Tuesday, June 7, 2011


This weekend was the first dressage show of the season. I almost didn't go for a million reasons- I wasn't ready, 2nd level was too hard, finances are tight, etc.,. My husband, kindly, told me I was being a ninny and to go and have fun. So I packed up and went :). And that's all I say about me. Because the rest of this post is about Nell.

Nell is a 12 year old girl with Cerebral Palsy. Her parents enrolled her in Therapeutic riding. I cannot say for sure about their motivation but I assume that they wanted her to have fun like any other 12 year old. They found a place and enrolled her. Where I come into the story is that I am on the Board of the association that runs the shows. Nell's mother contacted us to see if we would consider a para-equestrian class because Nell wanted to show. The answer was 'of course'. Much discussion ensued- of which I had no part - and in the end it was determined that this would be a demonstration rather then an official class. However, the ride would be judged and ribbons awarded. The day of the show I was walking my horse out after our class and my horse was riveted by this young girl with a walker. He had never seen a walker before so we went closer. When I got closer Nell noticed us and I told her that I was just showing Irish the walker. She sat down for a while to let him see and then got up and walked back and forth so he could learn that it was safe.  I chatted with her and her mother for a bit and then went and put Irish away.

Nell's ride was at the end of the day. We shortened the ring to 20x40. I went to speak to the mom and asked it was okay if I stayed to the side and took pictures. I promised no flash. She said fine and then said 'she won't let us in the ring'. I looked at her puzzled and she explained "Nell. She wants to do the test all by herself- no caller and no walkers beside her". She was as white as a sheet. Every mother knows that look. It's the fear of letting our child be at risk with the desire to let them make their own choices. I put my arm around her and said 'it will be fine'. And it was. Nell did her ride with no help. After she did not want to get off. At this point I get to tell you about Capone. Capone is a horse of unknown lineage (he looks draft x Morgan to me) that cost $450. He was purchased for the riding school. He took Nell around this strange dressage ring that's inside a hockey rink (yes a hockey rink) like a pro. After her test Nell tried to get Capone to trot. With a little help from the coach he trotted about 4 strides. Nell lost her balance and he stopped. She got her balance and he walked on. Worth his weight in gold he is. So here are some photos from Nell's test:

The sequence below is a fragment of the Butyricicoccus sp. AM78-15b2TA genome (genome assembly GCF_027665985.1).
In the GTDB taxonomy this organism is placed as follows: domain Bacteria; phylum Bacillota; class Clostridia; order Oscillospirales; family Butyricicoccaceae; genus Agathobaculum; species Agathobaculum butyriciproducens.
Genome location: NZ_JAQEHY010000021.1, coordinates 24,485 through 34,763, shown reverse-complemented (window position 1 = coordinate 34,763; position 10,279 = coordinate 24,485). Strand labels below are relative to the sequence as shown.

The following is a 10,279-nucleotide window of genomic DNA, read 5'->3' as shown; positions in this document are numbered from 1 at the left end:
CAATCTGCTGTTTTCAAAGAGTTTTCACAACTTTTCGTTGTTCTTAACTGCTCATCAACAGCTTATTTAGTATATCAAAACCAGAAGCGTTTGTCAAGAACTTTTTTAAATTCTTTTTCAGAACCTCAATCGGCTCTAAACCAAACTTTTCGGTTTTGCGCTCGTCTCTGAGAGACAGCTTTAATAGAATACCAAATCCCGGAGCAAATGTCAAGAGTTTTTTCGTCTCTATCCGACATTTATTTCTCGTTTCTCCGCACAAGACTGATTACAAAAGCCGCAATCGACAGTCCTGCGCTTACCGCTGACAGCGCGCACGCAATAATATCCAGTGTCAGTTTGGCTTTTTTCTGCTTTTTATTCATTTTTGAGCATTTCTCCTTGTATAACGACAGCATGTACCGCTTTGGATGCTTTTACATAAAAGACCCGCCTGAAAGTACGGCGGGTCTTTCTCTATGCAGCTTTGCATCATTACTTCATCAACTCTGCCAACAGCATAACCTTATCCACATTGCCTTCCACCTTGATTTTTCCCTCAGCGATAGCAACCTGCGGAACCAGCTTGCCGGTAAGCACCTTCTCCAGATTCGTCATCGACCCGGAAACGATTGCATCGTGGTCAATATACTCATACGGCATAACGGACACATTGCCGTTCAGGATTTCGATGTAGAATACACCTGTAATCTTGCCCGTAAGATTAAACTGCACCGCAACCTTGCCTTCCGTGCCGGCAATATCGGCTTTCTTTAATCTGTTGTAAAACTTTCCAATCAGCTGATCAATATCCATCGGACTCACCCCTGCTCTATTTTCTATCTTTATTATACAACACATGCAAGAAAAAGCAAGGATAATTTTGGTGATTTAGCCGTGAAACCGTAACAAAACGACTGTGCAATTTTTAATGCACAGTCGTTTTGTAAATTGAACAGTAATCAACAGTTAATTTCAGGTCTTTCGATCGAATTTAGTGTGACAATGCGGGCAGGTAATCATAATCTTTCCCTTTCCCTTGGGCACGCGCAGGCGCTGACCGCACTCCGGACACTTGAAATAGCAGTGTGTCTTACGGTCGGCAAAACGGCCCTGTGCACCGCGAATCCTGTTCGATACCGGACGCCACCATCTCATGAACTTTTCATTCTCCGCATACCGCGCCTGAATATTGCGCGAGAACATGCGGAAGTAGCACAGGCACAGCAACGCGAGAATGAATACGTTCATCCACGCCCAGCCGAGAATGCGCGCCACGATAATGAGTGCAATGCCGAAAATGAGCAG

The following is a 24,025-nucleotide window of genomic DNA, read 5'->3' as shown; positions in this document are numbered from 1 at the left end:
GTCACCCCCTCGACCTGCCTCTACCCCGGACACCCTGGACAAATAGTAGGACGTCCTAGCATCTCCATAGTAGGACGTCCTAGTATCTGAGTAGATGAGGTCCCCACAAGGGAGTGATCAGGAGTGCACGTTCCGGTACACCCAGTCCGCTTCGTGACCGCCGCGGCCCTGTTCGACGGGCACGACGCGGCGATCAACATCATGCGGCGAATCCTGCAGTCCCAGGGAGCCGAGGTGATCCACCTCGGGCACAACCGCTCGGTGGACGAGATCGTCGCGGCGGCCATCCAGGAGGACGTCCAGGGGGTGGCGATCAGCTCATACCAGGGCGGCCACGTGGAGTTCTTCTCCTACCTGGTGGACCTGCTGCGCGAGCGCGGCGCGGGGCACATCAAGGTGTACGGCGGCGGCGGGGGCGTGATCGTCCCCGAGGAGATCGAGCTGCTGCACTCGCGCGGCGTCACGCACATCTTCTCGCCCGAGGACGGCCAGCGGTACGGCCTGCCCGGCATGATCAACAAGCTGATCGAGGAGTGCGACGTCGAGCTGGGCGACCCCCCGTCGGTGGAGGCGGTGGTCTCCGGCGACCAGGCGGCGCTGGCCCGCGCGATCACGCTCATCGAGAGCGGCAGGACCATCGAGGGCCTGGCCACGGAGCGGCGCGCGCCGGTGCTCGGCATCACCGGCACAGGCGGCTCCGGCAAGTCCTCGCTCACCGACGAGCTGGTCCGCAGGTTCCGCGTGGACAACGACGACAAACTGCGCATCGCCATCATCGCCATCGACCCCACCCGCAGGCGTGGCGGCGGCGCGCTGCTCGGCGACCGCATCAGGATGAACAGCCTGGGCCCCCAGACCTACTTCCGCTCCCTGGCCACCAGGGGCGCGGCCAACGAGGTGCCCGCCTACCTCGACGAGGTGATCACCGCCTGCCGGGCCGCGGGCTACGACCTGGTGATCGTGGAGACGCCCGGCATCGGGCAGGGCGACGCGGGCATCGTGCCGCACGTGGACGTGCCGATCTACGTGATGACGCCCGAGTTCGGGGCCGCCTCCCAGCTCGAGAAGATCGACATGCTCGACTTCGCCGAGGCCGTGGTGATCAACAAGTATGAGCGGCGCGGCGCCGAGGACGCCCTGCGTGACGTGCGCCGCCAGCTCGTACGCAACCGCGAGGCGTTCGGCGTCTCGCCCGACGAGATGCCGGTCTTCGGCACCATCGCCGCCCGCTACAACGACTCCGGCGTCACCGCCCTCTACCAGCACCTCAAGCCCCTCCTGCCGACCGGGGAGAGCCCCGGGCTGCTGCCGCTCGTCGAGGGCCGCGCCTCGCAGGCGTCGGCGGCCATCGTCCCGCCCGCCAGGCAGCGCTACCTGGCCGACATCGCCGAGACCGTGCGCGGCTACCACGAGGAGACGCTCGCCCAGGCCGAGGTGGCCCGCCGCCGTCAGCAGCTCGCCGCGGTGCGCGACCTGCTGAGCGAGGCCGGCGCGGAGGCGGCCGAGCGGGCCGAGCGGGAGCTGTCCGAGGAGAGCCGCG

This is courage. It takes physical and mental courage to ride. It truly does. I cannot imagine what it takes for Nell to ride. But she likely doesn't think of it at all. She's a 12 year old girl who is horse crazy. Capone is her friend. I also want to salute Nell's parents for having the courage to let her ride. It puts my whines into perspective, that's for sure!


  1. What an awesome and inspiring story, Teresa. Thank you for sharing it with us.

  2. thanks Glenn. I was wondering if anyone read it!

  3. What a wonderful story! Nell has so much courage. I'm like you--I can think of a million reasons not to go show (not ready, money, etc) and yet it comes down to I need to just stop being a pansy, too LOL. Capone is certainly worth his weight in gold. I've had a couple of horses like that--cheap because they weren't exactly easy on the eyes, but it turned out they were so beautiful on the inside that they ended up being my favorites :)